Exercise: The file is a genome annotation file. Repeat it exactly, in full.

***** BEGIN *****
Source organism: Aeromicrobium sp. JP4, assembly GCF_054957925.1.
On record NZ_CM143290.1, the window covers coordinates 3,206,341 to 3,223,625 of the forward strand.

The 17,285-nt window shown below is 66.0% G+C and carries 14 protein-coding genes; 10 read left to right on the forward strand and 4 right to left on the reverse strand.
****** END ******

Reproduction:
Source organism: Aeromicrobium sp. JP4, assembly GCF_054957925.1.
On record NZ_CM143290.1, the window covers coordinates 3,206,341 to 3,223,625 of the forward strand.

The 17,285-nt window shown below is 66.0% G+C and carries 14 protein-coding genes; 10 read left to right on the forward strand and 4 right to left on the reverse strand.